Five Most Common Webinar Mistakes to Avoid

Webinars are a great marketing strategy—particularly for those who want to position themselves as thought leaders or experts in a field. Making a webinar is a great way to get the word out about your services while positioning yourself as an expert, and it can help you build a powerful list of highly interested prospects to market to.

However, there are a few key mistakes to avoid if you want to get the most out of your webinar efforts. These include:
Taking too much time. Bear in mind that your audience is busy. They have many competing obligations and the fact that they took the time to watch your webinar says they’re very interested in the topic. Always keep to your schedule—don’t start late or go
longer than advertised. If you finish early, end the webinar. Don’t try to stretch the length to an hour if you only have a half hour’s worth of material.

Sometimes the topic is in-depth enough to warrant a longer presentation—but sometimes it’s not, and audiences appreciate shorter, more concise presentations that offer the information in an easy-to- understand format.

Keeping your conversations one-way. Webinars should be interactive. Your audience is coming as much to ask questions as it is to hear you talk. Be sure to build in opportunities for people to ask questions, submit examples for critique (if that makes sense for your
topic), and allow a chat function. If it seems too much to field questions or manage the chat function while you’re delivering your talk—and for many people it is—have someone help you out by managing that and fielding questions for you to answer.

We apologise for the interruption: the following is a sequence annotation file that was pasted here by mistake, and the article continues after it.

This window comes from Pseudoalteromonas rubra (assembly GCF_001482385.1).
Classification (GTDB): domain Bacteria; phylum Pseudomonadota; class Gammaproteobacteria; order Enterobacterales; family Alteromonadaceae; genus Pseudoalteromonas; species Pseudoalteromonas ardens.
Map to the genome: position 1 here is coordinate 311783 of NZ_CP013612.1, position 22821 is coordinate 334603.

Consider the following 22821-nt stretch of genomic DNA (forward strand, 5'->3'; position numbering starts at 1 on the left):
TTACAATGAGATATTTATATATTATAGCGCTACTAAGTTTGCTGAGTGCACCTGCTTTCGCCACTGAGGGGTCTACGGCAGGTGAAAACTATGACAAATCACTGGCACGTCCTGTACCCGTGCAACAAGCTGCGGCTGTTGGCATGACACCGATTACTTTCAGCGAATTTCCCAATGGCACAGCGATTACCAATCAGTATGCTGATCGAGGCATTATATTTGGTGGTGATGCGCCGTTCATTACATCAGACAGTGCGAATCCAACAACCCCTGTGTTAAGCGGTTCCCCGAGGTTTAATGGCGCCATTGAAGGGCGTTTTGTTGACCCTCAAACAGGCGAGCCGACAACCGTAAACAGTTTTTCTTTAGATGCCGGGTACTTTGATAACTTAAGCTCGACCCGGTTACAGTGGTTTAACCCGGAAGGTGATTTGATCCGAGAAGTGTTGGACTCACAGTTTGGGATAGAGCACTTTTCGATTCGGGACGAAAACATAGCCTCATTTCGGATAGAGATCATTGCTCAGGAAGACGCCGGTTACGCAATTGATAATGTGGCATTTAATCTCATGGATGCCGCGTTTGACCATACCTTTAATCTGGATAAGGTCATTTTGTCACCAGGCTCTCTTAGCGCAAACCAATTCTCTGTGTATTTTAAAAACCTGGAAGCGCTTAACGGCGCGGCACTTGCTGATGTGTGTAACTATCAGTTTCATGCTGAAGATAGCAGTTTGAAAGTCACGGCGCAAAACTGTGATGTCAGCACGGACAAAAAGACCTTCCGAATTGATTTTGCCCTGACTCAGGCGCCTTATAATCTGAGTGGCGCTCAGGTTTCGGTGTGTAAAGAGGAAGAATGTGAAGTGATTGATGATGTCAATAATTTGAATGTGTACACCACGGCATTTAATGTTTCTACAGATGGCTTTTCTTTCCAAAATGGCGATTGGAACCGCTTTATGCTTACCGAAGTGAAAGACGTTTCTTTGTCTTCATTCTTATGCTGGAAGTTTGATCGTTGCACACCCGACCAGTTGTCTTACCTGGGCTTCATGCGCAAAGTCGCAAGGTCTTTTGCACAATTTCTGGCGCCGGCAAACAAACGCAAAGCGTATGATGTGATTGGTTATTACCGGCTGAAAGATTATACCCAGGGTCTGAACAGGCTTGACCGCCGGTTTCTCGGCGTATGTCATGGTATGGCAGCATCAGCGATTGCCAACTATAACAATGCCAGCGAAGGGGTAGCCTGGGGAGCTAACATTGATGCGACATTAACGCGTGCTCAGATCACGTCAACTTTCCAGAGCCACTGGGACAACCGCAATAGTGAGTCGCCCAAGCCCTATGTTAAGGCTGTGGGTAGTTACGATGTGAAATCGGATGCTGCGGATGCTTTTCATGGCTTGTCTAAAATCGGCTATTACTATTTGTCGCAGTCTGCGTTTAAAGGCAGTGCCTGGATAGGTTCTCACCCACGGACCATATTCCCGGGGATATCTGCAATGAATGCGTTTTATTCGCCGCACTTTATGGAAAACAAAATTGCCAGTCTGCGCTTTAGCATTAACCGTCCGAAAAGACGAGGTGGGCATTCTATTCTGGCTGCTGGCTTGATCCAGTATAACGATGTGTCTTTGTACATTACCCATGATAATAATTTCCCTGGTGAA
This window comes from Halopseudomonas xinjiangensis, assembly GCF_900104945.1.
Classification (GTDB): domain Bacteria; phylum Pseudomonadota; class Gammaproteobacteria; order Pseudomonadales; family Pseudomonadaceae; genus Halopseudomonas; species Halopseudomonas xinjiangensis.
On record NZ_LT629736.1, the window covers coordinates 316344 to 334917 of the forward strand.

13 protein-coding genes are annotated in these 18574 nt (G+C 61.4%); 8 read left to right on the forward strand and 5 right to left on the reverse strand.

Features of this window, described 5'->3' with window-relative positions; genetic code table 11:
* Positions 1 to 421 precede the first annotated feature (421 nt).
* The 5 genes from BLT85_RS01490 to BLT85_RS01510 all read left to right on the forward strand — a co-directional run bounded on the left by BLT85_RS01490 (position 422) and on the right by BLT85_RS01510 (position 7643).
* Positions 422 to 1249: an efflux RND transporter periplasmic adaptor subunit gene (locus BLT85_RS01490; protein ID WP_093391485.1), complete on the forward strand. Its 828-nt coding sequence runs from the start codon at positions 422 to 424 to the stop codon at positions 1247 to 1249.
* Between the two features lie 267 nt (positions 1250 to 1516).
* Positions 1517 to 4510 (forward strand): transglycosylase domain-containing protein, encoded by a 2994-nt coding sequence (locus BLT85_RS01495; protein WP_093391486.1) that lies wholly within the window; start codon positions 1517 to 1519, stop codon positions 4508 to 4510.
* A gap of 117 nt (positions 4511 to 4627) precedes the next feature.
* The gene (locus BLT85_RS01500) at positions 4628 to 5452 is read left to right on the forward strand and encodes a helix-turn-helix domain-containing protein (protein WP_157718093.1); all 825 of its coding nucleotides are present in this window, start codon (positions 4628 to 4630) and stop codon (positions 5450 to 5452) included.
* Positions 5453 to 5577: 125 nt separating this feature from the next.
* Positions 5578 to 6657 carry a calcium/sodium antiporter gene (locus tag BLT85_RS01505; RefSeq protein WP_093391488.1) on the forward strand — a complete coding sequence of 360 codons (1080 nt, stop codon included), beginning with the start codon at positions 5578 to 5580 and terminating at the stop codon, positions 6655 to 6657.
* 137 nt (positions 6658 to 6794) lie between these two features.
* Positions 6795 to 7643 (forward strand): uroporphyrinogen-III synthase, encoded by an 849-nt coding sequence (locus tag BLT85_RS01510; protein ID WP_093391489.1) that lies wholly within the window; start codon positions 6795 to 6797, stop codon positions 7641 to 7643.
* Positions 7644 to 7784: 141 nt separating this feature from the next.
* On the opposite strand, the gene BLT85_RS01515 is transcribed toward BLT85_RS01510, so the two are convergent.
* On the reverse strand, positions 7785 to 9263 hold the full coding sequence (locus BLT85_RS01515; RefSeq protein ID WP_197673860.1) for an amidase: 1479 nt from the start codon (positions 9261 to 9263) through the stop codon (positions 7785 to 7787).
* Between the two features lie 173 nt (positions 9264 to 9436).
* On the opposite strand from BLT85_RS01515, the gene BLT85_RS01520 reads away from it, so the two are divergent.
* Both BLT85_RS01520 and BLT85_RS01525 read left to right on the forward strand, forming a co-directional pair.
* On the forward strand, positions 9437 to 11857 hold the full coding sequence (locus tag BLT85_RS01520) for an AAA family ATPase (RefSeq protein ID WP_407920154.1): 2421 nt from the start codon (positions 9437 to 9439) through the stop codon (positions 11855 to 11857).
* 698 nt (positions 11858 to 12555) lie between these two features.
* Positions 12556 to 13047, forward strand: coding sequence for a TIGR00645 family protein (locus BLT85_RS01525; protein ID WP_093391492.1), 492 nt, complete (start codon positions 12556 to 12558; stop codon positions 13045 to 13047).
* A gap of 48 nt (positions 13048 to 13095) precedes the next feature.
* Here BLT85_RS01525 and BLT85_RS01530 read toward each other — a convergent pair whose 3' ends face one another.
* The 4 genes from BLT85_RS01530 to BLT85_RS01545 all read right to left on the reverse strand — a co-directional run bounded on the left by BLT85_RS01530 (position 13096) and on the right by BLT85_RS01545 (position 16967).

Promoting only once. It will take more than a single email blast or mention on your Twitter feed to get a good audience for your webinar. The best strategy is to reach out as often as you can on every platform you have—including email, newsletters, social media, blog posts, and more.

Haphazard marketing. Blasting about your webinar often on every channel is a good idea—but it’s also not enough. It’s crucial to build a strategy that funnels visitors through the steps to get them to sign up. This includes outreach to your targeted audience, leading to a hard-working and effective landing page that sells your webinar effectively; and then a sign-up form that encourages them to take the leap. Once there, you’ll also need to periodically send outreach messages to those who’ve signed up so they remember to attend.

Making your webinar too promotional. People aren’t signing up to hear a sales pitch.
They want good information on the chosen topic that they can use to accomplish their goals. Avoid any mention of trying to sell in the webinar audiences can tell when you’re giving a sales pitch. Make it all about the information and leave the selling for later.

Webinars can be an extremely powerful tool for audience outreach and building a strong reputation as an expert. Avoid these pitfalls, and you should be able to get the most out of every webinar you film.

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